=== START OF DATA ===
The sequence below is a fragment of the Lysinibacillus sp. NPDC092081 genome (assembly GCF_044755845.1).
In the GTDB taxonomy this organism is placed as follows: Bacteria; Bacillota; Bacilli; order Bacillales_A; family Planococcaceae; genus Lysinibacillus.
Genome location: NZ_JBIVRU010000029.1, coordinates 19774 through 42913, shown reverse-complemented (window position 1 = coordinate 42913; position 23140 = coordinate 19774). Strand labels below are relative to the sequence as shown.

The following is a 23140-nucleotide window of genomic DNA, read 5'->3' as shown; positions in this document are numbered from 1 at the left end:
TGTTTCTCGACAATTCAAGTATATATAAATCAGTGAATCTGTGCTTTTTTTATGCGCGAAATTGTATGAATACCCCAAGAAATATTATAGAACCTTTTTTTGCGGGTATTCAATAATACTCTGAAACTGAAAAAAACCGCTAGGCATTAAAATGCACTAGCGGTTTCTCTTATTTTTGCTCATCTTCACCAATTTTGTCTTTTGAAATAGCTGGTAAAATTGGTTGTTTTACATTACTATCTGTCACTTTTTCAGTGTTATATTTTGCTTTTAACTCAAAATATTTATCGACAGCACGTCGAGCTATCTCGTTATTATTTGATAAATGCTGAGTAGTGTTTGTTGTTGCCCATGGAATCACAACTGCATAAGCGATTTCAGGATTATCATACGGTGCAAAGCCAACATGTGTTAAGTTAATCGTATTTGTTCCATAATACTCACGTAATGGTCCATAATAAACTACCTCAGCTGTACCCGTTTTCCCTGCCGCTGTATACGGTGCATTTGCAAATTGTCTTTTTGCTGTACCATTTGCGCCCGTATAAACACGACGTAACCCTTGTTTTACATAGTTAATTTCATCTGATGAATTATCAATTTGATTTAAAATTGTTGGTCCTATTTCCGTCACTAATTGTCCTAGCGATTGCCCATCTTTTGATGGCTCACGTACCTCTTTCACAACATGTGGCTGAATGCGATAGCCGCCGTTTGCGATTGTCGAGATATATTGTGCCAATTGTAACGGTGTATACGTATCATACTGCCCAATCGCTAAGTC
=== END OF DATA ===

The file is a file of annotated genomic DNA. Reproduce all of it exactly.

The sequence below is a fragment of the Lysinibacillus sp. NPDC092081 genome (assembly GCF_044755845.1).
In the GTDB taxonomy this organism is placed as follows: Bacteria; Bacillota; Bacilli; order Bacillales_A; family Planococcaceae; genus Lysinibacillus.
Genome location: NZ_JBIVRU010000029.1, coordinates 19774 through 42913, shown reverse-complemented (window position 1 = coordinate 42913; position 23140 = coordinate 19774). Strand labels below are relative to the sequence as shown.

The following is a 23140-nucleotide window of genomic DNA, read 5'->3' as shown; positions in this document are numbered from 1 at the left end:
TGTTTCTCGACAATTCAAGTATATATAAATCAGTGAATCTGTGCTTTTTTTATGCGCGAAATTGTATGAATACCCCAAGAAATATTATAGAACCTTTTTTTGCGGGTATTCAATAATACTCTGAAACTGAAAAAAACCGCTAGGCATTAAAATGCACTAGCGGTTTCTCTTATTTTTGCTCATCTTCACCAATTTTGTCTTTTGAAATAGCTGGTAAAATTGGTTGTTTTACATTACTATCTGTCACTTTTTCAGTGTTATATTTTGCTTTTAACTCAAAATATTTATCGACAGCACGTCGAGCTATCTCGTTATTATTTGATAAATGCTGAGTAGTGTTTGTTGTTGCCCATGGAATCACAACTGCATAAGCGATTTCAGGATTATCATACGGTGCAAAGCCAACATGTGTTAAGTTAATCGTATTTGTTCCATAATACTCACGTAATGGTCCATAATAAACTACCTCAGCTGTACCCGTTTTCCCTGCCGCTGTATACGGTGCATTTGCAAATTGTCTTTTTGCTGTACCATTTGCGCCCGTATAAACACGACGTAACCCTTGTTTTACATAGTTAATTTCATCTGATGAATTATCAATTTGATTTAAAATTGTTGGTCCTATTTCCGTCACTAATTGTCCTAGCGATTGCCCATCTTTTGATGGCTCACGTACCTCTTTCACAACATGTGGCTGAATGCGATAGCCGCCGTTTGCGATTGTCGAGATATATTGTGCCAATTGTAACGGTGTATACGTATCATACTGCCCAATCGCTAAGTC